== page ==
Behaviour Guidelines for Employees Working in Virtual Worlds

skribe-chart

Gartner recently advised that by 2013 seventy percent of businesses will have guidelines for their staff’s activities within virtual worlds. I’ve just completed a set of behaviour and dress guidelines for a company that has plans to work in Second Life. I’ve adapted them and thought I’d share:

Many of the guidelines that a company currently employs for social networking also apply in virtual worlds. If you need some help in establishing those then here are 40 examples that you can draw upon for inspiration. There are a few issues that are virtual world specific that require special attention, however.

Learn the tools

While any interface requires some time to learn, virtual worlds usually have a sharp learning curve. While it may be possible to wing it on Twitter or Facebook virtual worlds are a different kettle of fish and frankly, nothing says n00b like an avatar that can’t walk in a straight line or know how to sit or otherwise interact with the virtual world. It looks and is unprofessional. It is as harmful as blink tags or animated gifs on your company’s website.

So take the time to learn and experiment. Not just how to operate your avatar but also various social etiquettes involved. Virtual worlds tend to be social microcosms and failing to learn the particular niceties can affect how your company is perceived in-world.

Managers: give your staff the training they need and time to master these new business tools. Encourage them to teach and to collaborate with others. Also provide them with the computing power they need. Don’t expect them to have to work from a 5yo laptop. It may be fine for their everyday work but if their avatars stagger rather than walk then they need a system upgrade.

Dress the part

Very few companies would endorse their reps attending a business meeting with a new client attired in a sloganed t-shirt and jeans. However I see this all the time in the virtual world. As I wrote last year first impressions matter. While that doesn’t mean you should only dress in a suit, it does mean that you should dress your avatar appropriately for the situation. When in doubt err on the side of caution.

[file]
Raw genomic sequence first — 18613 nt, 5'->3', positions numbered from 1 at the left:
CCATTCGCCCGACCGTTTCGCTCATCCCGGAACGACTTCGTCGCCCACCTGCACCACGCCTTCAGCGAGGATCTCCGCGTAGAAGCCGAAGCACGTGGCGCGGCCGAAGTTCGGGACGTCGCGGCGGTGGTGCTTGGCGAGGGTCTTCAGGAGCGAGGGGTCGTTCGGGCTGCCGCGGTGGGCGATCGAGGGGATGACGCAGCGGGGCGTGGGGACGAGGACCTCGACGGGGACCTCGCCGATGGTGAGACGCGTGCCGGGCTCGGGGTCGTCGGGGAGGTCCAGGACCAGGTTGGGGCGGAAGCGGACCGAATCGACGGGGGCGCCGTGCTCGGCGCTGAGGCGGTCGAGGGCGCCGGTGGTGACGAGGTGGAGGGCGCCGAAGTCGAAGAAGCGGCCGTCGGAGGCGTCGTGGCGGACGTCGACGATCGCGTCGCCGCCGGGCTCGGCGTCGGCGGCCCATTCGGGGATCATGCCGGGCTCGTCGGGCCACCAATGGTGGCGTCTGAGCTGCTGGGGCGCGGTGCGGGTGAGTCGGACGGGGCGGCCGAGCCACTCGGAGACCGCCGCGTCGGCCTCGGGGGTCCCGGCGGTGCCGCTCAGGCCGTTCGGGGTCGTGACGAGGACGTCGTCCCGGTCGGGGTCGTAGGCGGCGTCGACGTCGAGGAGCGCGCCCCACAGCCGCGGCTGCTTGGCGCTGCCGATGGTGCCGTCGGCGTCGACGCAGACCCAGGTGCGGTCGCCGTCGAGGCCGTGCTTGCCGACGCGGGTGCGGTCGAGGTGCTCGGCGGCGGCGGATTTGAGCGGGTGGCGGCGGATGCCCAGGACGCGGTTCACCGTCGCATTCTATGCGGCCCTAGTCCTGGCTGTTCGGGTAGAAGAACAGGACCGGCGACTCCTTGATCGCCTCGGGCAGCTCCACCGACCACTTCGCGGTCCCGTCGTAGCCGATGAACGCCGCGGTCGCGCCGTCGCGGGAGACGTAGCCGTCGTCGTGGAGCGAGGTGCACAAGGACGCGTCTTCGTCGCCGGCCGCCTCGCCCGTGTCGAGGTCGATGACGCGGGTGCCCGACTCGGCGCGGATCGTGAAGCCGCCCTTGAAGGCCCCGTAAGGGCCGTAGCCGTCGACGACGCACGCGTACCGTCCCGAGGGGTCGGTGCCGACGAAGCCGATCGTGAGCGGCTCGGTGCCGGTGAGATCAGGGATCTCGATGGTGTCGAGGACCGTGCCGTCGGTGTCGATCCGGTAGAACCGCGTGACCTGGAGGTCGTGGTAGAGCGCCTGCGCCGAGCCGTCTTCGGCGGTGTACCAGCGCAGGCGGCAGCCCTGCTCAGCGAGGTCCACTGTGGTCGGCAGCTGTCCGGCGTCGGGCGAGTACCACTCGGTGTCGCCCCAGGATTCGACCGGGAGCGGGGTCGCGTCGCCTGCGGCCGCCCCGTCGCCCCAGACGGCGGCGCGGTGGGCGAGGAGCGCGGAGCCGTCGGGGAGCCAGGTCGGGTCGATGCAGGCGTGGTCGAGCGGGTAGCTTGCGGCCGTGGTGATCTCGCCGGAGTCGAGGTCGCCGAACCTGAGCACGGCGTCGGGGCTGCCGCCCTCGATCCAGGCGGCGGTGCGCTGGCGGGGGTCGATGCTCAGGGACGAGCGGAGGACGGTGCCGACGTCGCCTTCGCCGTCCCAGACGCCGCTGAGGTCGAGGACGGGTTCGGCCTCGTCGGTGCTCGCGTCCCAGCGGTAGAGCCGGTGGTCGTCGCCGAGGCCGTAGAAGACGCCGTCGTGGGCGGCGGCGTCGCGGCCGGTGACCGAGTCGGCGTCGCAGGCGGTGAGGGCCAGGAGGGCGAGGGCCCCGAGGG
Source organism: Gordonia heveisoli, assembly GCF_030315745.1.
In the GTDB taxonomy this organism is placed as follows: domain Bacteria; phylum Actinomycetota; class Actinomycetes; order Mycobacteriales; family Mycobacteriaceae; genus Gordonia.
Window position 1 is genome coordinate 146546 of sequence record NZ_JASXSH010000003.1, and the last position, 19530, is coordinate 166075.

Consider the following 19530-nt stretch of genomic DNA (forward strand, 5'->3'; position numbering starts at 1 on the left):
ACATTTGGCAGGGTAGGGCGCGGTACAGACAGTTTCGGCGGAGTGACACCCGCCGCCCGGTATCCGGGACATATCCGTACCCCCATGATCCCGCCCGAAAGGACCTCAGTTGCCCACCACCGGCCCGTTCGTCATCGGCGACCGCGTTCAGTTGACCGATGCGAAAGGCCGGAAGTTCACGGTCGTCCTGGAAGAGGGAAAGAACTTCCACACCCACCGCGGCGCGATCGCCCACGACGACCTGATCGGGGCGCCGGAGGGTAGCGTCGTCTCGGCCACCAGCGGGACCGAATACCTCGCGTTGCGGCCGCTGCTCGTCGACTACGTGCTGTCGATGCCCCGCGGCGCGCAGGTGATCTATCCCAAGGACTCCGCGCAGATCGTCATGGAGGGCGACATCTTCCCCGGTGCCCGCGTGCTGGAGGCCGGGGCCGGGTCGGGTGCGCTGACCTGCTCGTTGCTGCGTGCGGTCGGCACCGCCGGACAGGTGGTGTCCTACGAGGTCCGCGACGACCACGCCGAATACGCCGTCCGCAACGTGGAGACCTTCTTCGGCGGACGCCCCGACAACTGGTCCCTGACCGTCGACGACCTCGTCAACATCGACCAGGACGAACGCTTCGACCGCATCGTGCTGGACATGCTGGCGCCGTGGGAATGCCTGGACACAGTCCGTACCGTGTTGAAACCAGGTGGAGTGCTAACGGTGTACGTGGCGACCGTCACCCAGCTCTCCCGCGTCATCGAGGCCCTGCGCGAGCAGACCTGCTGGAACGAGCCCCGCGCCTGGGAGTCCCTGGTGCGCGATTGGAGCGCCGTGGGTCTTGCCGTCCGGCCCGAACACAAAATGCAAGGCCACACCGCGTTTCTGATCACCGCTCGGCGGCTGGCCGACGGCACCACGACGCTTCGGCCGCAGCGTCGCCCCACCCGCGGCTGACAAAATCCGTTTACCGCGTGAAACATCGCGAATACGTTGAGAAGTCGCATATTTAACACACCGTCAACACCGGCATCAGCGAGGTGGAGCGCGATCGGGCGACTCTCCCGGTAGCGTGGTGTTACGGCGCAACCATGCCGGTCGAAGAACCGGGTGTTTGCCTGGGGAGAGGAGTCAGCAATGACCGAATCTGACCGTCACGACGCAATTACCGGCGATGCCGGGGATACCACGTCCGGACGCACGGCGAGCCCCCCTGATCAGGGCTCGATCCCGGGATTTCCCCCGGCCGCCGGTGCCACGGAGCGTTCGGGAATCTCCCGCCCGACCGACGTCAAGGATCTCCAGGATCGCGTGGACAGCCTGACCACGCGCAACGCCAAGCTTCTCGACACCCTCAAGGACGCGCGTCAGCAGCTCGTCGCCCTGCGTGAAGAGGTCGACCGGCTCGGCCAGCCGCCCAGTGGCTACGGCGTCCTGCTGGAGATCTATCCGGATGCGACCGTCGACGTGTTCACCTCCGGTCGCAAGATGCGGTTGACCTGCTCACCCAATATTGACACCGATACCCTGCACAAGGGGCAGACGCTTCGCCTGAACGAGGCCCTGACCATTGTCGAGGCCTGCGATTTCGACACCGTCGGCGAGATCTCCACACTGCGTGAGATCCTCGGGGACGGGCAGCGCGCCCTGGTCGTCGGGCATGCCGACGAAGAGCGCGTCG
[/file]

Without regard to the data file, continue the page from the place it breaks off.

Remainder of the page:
Avoid Red Lights

Some virtual worlds like Second Life have red light districts – places of adult entertainment. Unless they have a work-related reason to be there employees should avoid adults-only locations. This goes doubly if they are attired in company logos or have a company cognomen.

Separate Identities

Ideally, employees should be encouraged to have separate work and play avatars. This minimises any issues with their out-of-work in-world play. It also separates their work and play in-world bank balances. Even then employees should act responsibly when using their alternative avatars.

Just as in the real world, when in the virtual world you represent the company. Feel free to engage, collaborate, share and learn in these new online environments, but do so responsibly.

About the Author: skribe

Based in Perth, Australia, Antonio Barimen (aka skribe) is a writer, digital media consultant and social media producer.


He is available to help you develop social marketing and digital media strategies, improving communication between staff, partners and suppliers or just increasing the number of fans on Facebook. He has developed successful digital and social media projects for clients including CBS, Evian, Procter & Gamble, Discovery Networks, Pernod Ricard and American Express.


Connect with him on Twitter or Google Plus.


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Post Under Advice, Business, virtual worlds October 13, 2009
  • Ryu Darragh

    Agreed, Skribe. Too many businesses go into virtual worlds with no idea what they are there for and no idea how they should present themselves.

    And, once they *are* inworld and are trying to promote whatever activity they are there for, *then* they come up with all the ancillary details, like attire, behaviour and training of staff.

    That was, and still is, the problem for ABC.

    All too often, the best resource for helping corporations get into the game are inworld, but the resources actually tapped are those hanging around the watercooler and the fuzz faced kids fresh from the world of “gaming”.

    I’d advise the “powers that be” in a company contemplating working inworld in a virtual community to go make friends in communities with well run setups and ask *them* how they do it.

    Nothing hurts a corporate image worse than preventable ignorance.

    • No, the problem with the ABC is that it still hasn’t found a reason to be in Second Life. I suspect that like BigPond the ABC will soon make an announcement about their abandoning the platform.

      • Ryu Darragh

        That’s part of what I said in agreeing with your article, Skribe 🙂

        And, sadly, you may be right about their abandoning the effort. Won’t do away with folks from down unda coming into SL, but it will shine a little less brightly.